We eat a lot of eggs in my family. Scrambled, over easy, sunny side up, poached, hard boiled, omelets, egg salad, egg bakes, even Eggs Benedict. Because we eat so many eggs I decided to learn a little bit more about eggs. Here are a few of my favorite things I have learned about them recently that might be good for you to know, especially if you like eating eggs, too.
#1) For perfect scrambled eggs, always under-cook them. Even if they look too runny in the pan, they will continue cooking in their own heat as you serve them.
#2) Never beat eggs whites in an aluminum bowl. It will turn them gray.
#3) If you shake an egg and you can clearly feel movement inside, then it is old. You can tell because egg shells are porous and some of the moisture inside the egg will leave the egg over time and as what is left inside shrinks over time, it will leave a small air pocket in the egg.
#4) An egg that is only one or two days old will lay down horizontally in a glass of water, but at a 45 degree angle it is a week to 10 days old, but vertically if it is much older than that. This is also due to the air pocket formed in the egg.
#5) Very fresh eggs take longer to boil, so add an extra 30 seconds to what you would normally take to cook them.
#6) Because egg shells are porous, if you store them near anything with a strong smell, it will change the taste of the eggs.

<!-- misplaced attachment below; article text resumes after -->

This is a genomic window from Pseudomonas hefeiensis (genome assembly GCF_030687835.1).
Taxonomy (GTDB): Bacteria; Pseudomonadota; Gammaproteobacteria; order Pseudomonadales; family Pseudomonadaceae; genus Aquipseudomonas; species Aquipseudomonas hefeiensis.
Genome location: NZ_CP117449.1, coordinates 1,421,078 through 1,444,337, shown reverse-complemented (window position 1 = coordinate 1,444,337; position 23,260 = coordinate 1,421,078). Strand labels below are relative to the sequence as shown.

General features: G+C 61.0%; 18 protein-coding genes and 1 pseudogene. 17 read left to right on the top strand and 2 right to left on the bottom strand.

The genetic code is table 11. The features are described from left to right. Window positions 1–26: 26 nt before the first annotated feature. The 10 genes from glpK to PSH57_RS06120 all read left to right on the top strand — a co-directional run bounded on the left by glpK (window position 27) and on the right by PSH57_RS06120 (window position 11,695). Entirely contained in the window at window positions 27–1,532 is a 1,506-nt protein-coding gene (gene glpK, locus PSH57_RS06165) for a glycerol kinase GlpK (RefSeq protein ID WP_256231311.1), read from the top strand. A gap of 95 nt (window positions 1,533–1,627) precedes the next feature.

#7) After cooking, if you have left over egg whites from one of your recipes, it is okay to freeze the egg white and use them again later.
#8) For total accuracy, many chefs use eggs by weight in recipes, not just the number of eggs called for.
And for a last bonus fact: If you are a fan of Batman, there was a villain created for the 1960’s Batman TV series called Egghead played by one of my favorite actors of all time, Vincent Price. The character was known by his very pale, totally bald head and for always wearing a white and yellow suit. He claimed to be “the world’s smartest criminal,” and his crimes would usually have an egg theme. He would use many egg puns while speaking, such as “egg-splode”, “egg-zactly” and “egg-cellent.” Additionally, he would use a wide variety of egg-shaped weapons, such as laughing gas eggs and tear gas eggs. The tear gas eggs were said to be laid by chickens fed on a diet of onions.
That’s all for me! I hope you all learned something interesting or at least something new about your good friend, the humble egg.